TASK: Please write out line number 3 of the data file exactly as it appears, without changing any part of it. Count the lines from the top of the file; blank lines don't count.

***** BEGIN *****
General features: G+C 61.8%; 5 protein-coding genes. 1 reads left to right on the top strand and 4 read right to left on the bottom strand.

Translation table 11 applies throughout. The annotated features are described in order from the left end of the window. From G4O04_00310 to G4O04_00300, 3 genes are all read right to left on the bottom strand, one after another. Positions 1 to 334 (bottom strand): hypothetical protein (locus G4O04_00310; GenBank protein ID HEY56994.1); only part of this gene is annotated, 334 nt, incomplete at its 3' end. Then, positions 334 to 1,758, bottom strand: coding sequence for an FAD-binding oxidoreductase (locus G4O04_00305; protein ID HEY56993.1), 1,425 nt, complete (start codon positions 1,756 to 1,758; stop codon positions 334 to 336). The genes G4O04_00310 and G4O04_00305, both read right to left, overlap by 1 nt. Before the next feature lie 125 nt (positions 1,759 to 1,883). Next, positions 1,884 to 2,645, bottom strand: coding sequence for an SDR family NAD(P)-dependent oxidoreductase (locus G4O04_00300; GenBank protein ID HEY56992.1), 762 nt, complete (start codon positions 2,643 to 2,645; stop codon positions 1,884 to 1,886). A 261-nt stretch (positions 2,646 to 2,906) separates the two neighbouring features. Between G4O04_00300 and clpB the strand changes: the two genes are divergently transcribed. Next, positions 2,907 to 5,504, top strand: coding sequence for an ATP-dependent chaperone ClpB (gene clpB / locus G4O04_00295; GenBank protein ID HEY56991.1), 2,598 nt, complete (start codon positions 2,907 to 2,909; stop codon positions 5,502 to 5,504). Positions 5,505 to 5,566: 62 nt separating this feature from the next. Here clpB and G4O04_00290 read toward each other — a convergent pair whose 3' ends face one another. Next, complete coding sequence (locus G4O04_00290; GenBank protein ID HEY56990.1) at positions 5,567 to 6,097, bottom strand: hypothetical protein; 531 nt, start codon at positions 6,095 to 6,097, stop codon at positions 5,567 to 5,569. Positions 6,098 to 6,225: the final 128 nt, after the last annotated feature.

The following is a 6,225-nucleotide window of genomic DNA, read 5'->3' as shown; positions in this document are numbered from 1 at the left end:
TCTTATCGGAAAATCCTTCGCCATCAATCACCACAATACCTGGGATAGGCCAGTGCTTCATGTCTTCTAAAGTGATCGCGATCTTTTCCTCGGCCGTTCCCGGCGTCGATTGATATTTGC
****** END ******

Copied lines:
The following is a 6,225-nucleotide window of genomic DNA, read 5'->3' as shown; positions in this document are numbered from 1 at the left end: